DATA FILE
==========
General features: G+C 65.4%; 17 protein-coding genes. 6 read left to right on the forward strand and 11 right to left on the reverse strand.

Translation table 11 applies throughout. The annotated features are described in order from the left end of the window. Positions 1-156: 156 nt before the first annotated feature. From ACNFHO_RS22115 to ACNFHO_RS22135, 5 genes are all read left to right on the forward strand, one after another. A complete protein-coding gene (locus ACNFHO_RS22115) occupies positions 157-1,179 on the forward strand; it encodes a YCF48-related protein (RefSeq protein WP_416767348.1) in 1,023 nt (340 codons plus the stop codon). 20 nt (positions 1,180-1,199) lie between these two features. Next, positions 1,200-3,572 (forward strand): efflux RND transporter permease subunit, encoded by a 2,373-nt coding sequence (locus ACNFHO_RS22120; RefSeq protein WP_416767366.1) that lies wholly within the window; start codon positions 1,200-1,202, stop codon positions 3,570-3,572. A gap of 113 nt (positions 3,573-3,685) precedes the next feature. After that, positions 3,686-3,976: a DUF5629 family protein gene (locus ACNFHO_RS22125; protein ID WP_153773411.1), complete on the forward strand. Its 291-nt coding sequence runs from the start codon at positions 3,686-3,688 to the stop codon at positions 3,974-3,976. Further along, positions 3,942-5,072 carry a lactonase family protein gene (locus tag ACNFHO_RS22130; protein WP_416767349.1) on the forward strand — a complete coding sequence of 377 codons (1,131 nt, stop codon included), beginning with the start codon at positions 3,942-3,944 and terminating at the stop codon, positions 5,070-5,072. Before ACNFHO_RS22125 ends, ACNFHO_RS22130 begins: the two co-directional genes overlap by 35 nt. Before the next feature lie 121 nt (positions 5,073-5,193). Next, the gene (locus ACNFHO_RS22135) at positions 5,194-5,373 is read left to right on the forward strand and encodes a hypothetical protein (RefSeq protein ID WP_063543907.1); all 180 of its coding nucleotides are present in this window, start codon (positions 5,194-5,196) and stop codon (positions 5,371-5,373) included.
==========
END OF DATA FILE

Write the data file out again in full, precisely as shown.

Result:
General features: G+C 65.4%; 17 protein-coding genes. 6 read left to right on the forward strand and 11 right to left on the reverse strand.

Translation table 11 applies throughout. The annotated features are described in order from the left end of the window. Positions 1-156: 156 nt before the first annotated feature. From ACNFHO_RS22115 to ACNFHO_RS22135, 5 genes are all read left to right on the forward strand, one after another. A complete protein-coding gene (locus ACNFHO_RS22115) occupies positions 157-1,179 on the forward strand; it encodes a YCF48-related protein (RefSeq protein WP_416767348.1) in 1,023 nt (340 codons plus the stop codon). 20 nt (positions 1,180-1,199) lie between these two features. Next, positions 1,200-3,572 (forward strand): efflux RND transporter permease subunit, encoded by a 2,373-nt coding sequence (locus ACNFHO_RS22120; RefSeq protein WP_416767366.1) that lies wholly within the window; start codon positions 1,200-1,202, stop codon positions 3,570-3,572. A gap of 113 nt (positions 3,573-3,685) precedes the next feature. After that, positions 3,686-3,976: a DUF5629 family protein gene (locus ACNFHO_RS22125; protein ID WP_153773411.1), complete on the forward strand. Its 291-nt coding sequence runs from the start codon at positions 3,686-3,688 to the stop codon at positions 3,974-3,976. Further along, positions 3,942-5,072 carry a lactonase family protein gene (locus tag ACNFHO_RS22130; protein WP_416767349.1) on the forward strand — a complete coding sequence of 377 codons (1,131 nt, stop codon included), beginning with the start codon at positions 3,942-3,944 and terminating at the stop codon, positions 5,070-5,072. Before ACNFHO_RS22125 ends, ACNFHO_RS22130 begins: the two co-directional genes overlap by 35 nt. Before the next feature lie 121 nt (positions 5,073-5,193). Next, the gene (locus ACNFHO_RS22135) at positions 5,194-5,373 is read left to right on the forward strand and encodes a hypothetical protein (RefSeq protein ID WP_063543907.1); all 180 of its coding nucleotides are present in this window, start codon (positions 5,194-5,196) and stop codon (positions 5,371-5,373) included.